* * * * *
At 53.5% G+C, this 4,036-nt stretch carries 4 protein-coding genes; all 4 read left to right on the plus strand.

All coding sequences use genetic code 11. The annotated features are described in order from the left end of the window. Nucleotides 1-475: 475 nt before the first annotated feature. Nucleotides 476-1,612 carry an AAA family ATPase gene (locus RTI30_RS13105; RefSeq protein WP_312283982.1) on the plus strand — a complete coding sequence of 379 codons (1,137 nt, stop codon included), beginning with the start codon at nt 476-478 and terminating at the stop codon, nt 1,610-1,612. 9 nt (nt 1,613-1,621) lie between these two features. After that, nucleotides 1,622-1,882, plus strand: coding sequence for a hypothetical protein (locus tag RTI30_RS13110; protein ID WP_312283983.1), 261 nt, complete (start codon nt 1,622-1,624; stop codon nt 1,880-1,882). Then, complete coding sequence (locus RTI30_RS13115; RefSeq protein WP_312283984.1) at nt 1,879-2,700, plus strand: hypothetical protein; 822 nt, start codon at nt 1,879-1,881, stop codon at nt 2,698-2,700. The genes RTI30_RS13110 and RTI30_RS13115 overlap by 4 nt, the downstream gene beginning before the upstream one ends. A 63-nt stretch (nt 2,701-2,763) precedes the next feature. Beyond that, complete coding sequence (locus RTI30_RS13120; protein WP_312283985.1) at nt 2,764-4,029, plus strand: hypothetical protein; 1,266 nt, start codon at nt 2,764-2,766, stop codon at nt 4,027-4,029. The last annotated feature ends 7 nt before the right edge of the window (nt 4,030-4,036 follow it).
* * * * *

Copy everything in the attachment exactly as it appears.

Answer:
At 53.5% G+C, this 4,036-nt stretch carries 4 protein-coding genes; all 4 read left to right on the plus strand.

All coding sequences use genetic code 11. The annotated features are described in order from the left end of the window. Nucleotides 1-475: 475 nt before the first annotated feature. Nucleotides 476-1,612 carry an AAA family ATPase gene (locus RTI30_RS13105; RefSeq protein WP_312283982.1) on the plus strand — a complete coding sequence of 379 codons (1,137 nt, stop codon included), beginning with the start codon at nt 476-478 and terminating at the stop codon, nt 1,610-1,612. 9 nt (nt 1,613-1,621) lie between these two features. After that, nucleotides 1,622-1,882, plus strand: coding sequence for a hypothetical protein (locus tag RTI30_RS13110; protein ID WP_312283983.1), 261 nt, complete (start codon nt 1,622-1,624; stop codon nt 1,880-1,882). Then, complete coding sequence (locus RTI30_RS13115; RefSeq protein WP_312283984.1) at nt 1,879-2,700, plus strand: hypothetical protein; 822 nt, start codon at nt 1,879-1,881, stop codon at nt 2,698-2,700. The genes RTI30_RS13110 and RTI30_RS13115 overlap by 4 nt, the downstream gene beginning before the upstream one ends. A 63-nt stretch (nt 2,701-2,763) precedes the next feature. Beyond that, complete coding sequence (locus RTI30_RS13120; protein WP_312283985.1) at nt 2,764-4,029, plus strand: hypothetical protein; 1,266 nt, start codon at nt 2,764-2,766, stop codon at nt 4,027-4,029. The last annotated feature ends 7 nt before the right edge of the window (nt 4,030-4,036 follow it).